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The Sun, Saturday 27 March 1926, page 4

WHOLESALE POISON

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NOCTURNAL habits and the custom of living up trees have put the 'possum ahead of most marsupials in the long and losing struggle for survival. they have even learned to thrive in the Fitzroy Gardens in Melbourne, or in the North Shore suburbs of Sydney.

'Possums might be expected to rub shoulders with politicians in the pastoral setting of Canberra, but one entered the Prime Minister's office in the Treasury Buildings, Melbourne, when Mr. Hughes ruled the Commonwealth, while another bold wanderer was electrocuted on the wires just outside.

His valuable fur has long been a fatal possession for the 'possum. It was not so bad when shooters depended on the moon for light to slay 'possums. Only a few nights in each month was there light enough. It was an evil day for 'possums when acetylene lamps and motor headlights were invented. Their enemies became too often independent of the moon.

Far more treacherous and more deadly, however, is poisoning by cyanide of potassium. This evil habit has spread like a blight over many country districts. Even in the times when killing 'possums is legal this method is most repulsive. And the poisoners show little respect for close seasons. It is not 'possums alone that fall victims. Numbers of valuable stock are destroyed by the baits.

One delegate to the Stock Inspectors' Conference stated that in the Tenterileld district alone last year the loss of stock by poisoning reached the huge figure of £22,000.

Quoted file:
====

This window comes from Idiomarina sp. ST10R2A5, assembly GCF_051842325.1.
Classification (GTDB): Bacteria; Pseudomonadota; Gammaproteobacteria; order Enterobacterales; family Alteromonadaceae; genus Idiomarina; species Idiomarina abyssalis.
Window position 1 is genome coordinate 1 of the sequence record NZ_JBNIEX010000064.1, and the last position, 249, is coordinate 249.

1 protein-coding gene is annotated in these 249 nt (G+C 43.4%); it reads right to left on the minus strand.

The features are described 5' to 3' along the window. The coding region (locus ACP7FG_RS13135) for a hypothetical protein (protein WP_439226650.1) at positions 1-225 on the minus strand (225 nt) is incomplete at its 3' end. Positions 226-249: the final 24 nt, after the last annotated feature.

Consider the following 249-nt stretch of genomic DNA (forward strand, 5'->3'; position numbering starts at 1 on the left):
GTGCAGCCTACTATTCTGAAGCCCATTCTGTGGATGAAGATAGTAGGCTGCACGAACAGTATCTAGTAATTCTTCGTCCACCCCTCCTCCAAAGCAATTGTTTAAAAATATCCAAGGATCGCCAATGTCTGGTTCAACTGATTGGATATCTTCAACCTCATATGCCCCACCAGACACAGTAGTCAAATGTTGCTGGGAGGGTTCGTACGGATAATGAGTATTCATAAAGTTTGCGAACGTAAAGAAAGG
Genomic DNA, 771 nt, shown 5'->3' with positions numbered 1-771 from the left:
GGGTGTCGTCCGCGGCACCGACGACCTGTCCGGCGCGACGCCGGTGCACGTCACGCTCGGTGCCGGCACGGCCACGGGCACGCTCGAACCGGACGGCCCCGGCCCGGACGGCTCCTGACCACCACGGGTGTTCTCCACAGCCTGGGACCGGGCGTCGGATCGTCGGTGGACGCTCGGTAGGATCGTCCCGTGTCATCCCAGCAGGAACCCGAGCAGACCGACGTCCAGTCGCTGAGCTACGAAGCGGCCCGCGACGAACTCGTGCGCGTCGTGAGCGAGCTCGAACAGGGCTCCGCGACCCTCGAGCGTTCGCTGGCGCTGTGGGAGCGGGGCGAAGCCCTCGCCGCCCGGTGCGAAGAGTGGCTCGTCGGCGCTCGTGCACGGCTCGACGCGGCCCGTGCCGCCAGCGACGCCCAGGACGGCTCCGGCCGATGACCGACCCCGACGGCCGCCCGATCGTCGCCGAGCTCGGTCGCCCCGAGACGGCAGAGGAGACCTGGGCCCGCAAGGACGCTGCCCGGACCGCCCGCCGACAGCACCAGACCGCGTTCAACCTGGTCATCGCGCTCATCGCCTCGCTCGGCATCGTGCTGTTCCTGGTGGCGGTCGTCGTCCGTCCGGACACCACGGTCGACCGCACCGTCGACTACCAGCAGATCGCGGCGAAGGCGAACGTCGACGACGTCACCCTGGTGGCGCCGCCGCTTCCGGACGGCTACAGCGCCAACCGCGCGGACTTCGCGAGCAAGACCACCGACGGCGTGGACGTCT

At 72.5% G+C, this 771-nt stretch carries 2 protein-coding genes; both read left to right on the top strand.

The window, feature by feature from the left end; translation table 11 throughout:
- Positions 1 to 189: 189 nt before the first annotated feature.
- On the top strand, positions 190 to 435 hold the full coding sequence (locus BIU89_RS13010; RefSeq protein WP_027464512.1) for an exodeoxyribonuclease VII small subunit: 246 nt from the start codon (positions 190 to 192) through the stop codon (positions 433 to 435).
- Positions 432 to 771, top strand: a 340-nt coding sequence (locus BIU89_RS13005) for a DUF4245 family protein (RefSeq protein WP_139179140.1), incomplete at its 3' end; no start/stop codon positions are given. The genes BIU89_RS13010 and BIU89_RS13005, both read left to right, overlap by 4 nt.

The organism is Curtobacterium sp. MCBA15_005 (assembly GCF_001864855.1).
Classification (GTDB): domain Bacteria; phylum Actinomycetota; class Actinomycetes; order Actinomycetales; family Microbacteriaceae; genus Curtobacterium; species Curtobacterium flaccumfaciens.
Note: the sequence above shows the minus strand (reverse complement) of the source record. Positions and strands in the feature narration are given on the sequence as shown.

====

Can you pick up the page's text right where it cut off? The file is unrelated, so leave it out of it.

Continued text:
There are no figures to show the total loss for the whole State, but It must be very heavy. No wonder the conference unanimously asked for a much stricter supervision of the sale of cyanide of potassium.

It is true that the conference was assured that the Chief Secretary's Department proposed to remove cyanide of potassium from part 2 to part 1 of the Act, which would make it more difficult to procure the poison.

Delegates seemed to hold that this was hardly a sufficiently heroic measure. They decided that it should be made impossible to buy cyanide of potassium without a certificate from the officer in charge of police for the district, setting out the purpose for which it was intended.

This proposal certainly does not err on the side of over-strictness. It would give plenty of room to buy cyanide for any lawful occasion.

The conference seems to have been mainly, if not wholly, concerned over the losses of stock due to poisoning. The destruction not only of 'possums but of other native animals and of birds by poison is also a very great evil.

How many farmers realise to the full what they lose by the destruction of their active allies, the insect-eating birds? Amongst the animals even the bandicoot, whose rooting habits lead many landholders to curse him heartily, if they do nothing worse to him, is a mighty hunter of insects, and probably does much good.

As to the 'possum, though he sometimes develops a taste for fruit, he is on the whole very harmless.

 


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